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Oakland museum's Civil War camp to cater to young historians

| Sunday, July 28, 2013, 9:10 p.m.
Heidi Murrin | Tribune-Review
This medicine box is on display in the Civil War section at Soldiers & Sailors Memorial Hall Saturday, July 27, 2013. The box was exhibited at the Pittsburgh Sanitary Fair in 1864. Craft objects like this were sold to raise money for medical and comfort supplies for the Union soldiers.
Heidi Murrin | Tribune-Review
Some of the artillery that was used during the Civil War is on display at Soldiers & Sailors Memorial Hall & Museum in Oakland Saturday, July 27, 2013.

Summer camps typically are a time for kids to have fun in the sun, not to dust off history books.

But Soldiers & Sailors Memorial Hall & Museum puts a unique twist on summer camps.

Instead of diving into a swimming pool, campers will dive into history at the Oakland museum.

For the ninth year, the museum next week will offer a history camp for children entering fifth through eighth grades. This year it focuses on the Civil War.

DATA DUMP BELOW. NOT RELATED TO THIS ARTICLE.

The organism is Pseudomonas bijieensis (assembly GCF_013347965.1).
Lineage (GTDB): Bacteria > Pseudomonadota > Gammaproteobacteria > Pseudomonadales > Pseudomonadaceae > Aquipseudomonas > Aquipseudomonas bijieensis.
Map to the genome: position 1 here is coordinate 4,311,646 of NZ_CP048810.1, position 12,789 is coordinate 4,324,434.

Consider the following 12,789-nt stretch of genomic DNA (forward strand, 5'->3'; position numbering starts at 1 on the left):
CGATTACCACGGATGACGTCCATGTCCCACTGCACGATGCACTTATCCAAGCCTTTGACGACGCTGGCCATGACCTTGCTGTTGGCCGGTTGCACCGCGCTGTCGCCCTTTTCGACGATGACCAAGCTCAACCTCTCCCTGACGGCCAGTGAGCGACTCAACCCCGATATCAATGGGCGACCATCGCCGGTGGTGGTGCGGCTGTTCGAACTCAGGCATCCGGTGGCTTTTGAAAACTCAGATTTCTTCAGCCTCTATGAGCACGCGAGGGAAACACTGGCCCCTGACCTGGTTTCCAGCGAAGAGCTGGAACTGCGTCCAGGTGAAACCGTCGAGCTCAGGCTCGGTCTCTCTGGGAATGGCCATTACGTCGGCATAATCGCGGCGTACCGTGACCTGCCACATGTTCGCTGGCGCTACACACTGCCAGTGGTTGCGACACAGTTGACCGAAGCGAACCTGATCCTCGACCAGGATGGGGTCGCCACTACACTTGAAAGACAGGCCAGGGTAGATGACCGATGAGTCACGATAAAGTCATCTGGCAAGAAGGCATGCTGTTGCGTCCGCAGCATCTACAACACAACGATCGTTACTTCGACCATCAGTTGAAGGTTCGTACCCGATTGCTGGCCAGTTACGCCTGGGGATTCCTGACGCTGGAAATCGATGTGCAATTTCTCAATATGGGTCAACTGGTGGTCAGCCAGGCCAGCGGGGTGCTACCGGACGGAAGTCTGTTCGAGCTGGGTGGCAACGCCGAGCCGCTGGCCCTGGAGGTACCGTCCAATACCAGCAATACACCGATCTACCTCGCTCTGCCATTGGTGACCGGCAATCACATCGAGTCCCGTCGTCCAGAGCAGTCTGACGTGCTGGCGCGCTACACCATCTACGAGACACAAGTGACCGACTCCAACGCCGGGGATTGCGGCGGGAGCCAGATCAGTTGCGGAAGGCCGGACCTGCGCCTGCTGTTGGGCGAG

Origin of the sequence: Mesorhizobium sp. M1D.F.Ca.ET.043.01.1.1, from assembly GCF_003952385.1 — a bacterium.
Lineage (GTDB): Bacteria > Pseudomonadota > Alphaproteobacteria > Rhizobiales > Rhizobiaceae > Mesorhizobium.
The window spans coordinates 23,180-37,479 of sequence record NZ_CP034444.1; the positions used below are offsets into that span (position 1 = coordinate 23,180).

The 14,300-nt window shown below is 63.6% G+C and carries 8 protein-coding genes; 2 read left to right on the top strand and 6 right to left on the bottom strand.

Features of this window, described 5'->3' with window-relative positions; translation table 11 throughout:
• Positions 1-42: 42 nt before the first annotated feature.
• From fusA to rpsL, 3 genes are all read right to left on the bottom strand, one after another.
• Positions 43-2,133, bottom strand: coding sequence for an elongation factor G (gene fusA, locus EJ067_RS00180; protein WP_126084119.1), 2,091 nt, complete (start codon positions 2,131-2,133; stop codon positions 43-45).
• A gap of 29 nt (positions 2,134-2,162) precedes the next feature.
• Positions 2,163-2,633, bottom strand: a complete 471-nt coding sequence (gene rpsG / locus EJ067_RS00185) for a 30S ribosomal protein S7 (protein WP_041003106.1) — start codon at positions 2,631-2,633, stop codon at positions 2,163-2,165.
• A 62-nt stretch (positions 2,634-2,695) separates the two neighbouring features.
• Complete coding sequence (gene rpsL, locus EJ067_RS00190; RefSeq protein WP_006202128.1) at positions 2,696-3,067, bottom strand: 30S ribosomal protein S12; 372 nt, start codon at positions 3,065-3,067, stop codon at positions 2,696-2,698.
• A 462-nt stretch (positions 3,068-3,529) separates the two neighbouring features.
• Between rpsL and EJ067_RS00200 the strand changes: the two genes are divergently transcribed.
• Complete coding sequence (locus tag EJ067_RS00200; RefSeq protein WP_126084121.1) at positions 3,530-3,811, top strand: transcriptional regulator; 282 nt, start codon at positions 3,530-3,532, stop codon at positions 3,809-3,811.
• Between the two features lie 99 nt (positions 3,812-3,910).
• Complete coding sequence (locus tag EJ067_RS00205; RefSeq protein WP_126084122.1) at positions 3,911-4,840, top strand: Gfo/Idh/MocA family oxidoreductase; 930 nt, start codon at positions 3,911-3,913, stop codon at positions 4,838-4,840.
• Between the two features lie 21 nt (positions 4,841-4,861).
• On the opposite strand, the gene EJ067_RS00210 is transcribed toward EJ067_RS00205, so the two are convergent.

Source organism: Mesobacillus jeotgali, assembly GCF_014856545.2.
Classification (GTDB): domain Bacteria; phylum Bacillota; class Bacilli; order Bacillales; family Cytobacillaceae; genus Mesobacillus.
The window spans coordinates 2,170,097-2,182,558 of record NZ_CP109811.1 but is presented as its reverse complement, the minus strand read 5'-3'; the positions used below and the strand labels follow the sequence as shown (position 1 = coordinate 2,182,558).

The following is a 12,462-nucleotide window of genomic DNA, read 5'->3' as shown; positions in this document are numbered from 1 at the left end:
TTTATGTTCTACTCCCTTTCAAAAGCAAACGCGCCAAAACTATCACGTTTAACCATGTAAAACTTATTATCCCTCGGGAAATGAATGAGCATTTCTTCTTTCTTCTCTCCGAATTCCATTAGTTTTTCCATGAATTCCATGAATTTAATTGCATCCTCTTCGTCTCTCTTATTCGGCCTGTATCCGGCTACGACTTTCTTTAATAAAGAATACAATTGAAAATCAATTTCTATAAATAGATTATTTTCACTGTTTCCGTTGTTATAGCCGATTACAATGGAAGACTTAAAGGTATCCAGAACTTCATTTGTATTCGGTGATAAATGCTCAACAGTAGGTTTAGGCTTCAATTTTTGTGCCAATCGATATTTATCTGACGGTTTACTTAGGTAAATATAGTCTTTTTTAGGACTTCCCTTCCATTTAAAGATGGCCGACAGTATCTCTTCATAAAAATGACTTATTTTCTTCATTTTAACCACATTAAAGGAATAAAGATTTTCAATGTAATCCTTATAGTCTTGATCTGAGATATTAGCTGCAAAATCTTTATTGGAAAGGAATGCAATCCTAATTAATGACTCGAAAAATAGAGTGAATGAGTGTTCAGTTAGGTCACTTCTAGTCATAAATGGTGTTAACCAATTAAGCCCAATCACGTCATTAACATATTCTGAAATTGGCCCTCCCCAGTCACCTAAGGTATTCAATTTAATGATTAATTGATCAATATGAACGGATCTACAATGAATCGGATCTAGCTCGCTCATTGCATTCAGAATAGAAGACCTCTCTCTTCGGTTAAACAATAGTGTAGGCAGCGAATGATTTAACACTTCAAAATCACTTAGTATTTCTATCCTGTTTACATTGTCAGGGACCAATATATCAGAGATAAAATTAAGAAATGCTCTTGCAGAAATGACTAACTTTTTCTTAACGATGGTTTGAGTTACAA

Campers will meet an Abraham Lincoln re-enactor, snack on cuisine made from recipes during the War Between the States, and read a novel about a Civil War soldier, among other activities.

“The kids that are out there love history and love the camp,” said Tim Neff, director of the education department. “This gives young historians a chance to sink their teeth into a specific subject.”

Every year, the camp alternates between showcasing World War II and Civil War history.

During the weeklong camp, students will learn about the war by touching artifacts such as uniforms, reading literature from the time and keeping a journal.

Neff hires guest speakers for the campers and cooks them hardtack, a hard cracker the soldiers ate. Special lessons will commemorate the 150th anniversary of the Battle of Gettysburg.

Laurie McCaig thinks the camp is a perfect fit for her history buff son Max.

“My son loves history,” said McCaig, 49, of Peters. “It's probably the only camp I can think of during the summer not oriented around sports or crafts.”

This year marks Max's third history camp. The camp is so important to his mother that she plans the family vacation around it.

Max, 11, looks forward to hearing this year's speakers. His most memorable speaker was a Holocaust survivor who visited during last year's World War II camp.

“It's just interesting to see what happened,” he said.

Christina Gallagher is a Trib Total Media staff writer. Reach her at

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